In August the golden samphire (Inula crithmoides) starts coming in to flower and is especially well established on the cliffs at Durslton; although it can be found on shingle banks and drier areas of salt marsh too.
Golden samphire is a member of the daisy family and is unrelated to rock samphire which is a carrot. It has an entirely different flower to rock samphire but has similar slender, fleshy leaves which is why I guess both share the English name of samphire. The scientific names have a resemblance too with rock samphire being 'crithmum' and golden samphire being 'crithmoides' or 'crith like' however crith seems to mean to tremble, shake or shiver so I am not sure what he connection is..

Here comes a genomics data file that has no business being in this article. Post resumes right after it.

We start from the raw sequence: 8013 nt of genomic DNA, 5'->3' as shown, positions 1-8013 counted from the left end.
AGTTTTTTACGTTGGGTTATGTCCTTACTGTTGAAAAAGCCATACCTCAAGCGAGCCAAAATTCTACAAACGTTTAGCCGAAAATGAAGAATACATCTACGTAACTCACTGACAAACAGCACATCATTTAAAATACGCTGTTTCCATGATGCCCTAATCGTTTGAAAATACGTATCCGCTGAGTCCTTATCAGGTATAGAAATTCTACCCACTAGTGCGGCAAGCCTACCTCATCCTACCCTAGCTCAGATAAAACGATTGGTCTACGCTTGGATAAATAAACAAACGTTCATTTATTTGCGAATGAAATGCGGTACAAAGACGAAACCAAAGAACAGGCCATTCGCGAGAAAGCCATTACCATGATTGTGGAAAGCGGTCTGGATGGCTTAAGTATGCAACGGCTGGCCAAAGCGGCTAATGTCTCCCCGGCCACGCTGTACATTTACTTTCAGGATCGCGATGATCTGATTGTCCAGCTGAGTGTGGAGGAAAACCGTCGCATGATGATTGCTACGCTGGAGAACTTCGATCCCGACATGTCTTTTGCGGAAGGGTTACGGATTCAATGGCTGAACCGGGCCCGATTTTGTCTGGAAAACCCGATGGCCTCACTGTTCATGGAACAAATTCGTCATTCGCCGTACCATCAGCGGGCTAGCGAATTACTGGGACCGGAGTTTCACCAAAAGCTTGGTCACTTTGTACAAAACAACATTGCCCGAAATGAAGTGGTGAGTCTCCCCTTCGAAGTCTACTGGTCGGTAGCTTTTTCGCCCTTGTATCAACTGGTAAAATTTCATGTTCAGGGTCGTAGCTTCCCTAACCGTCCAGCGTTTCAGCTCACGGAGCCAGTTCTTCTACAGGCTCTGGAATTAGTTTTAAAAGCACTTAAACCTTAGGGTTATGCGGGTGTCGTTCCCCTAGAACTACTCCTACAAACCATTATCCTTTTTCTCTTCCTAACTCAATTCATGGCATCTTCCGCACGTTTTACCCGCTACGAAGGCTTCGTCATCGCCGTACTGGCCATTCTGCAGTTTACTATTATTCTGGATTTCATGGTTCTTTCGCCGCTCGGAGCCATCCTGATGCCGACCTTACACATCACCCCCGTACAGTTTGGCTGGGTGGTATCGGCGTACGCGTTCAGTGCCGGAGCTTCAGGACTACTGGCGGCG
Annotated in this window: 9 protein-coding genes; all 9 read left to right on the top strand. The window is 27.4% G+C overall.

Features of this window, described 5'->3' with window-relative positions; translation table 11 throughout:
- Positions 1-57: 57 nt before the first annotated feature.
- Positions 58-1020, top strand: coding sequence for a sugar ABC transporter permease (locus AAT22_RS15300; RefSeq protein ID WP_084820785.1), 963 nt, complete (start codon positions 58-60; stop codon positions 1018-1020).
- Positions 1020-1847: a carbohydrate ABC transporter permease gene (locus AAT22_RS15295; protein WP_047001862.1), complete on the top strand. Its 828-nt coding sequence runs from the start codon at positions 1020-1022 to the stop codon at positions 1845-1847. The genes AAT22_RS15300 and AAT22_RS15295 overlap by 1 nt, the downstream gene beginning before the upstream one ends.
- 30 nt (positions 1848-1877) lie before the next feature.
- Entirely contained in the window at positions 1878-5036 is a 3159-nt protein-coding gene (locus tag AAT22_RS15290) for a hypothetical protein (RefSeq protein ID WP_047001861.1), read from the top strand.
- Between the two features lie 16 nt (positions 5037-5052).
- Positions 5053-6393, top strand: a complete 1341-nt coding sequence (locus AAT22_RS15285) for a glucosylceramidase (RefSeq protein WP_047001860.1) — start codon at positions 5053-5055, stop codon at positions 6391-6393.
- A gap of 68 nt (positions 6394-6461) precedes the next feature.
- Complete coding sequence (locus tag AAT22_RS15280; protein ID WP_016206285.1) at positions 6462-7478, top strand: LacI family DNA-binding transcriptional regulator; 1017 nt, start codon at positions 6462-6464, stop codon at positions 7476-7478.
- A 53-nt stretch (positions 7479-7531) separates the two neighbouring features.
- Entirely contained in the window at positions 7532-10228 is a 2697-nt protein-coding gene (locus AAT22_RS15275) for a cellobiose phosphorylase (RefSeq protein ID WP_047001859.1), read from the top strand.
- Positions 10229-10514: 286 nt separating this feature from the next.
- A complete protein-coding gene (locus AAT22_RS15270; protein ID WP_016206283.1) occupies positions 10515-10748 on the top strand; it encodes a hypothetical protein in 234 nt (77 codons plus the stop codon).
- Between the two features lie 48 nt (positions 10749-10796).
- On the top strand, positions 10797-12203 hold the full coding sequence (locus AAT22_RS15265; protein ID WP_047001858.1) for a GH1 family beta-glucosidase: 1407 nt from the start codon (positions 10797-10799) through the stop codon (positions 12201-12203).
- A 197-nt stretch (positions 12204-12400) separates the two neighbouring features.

Flowering from late July until early September the golden daisy flowers cannot be missed nor can they really be mistaken for anything else.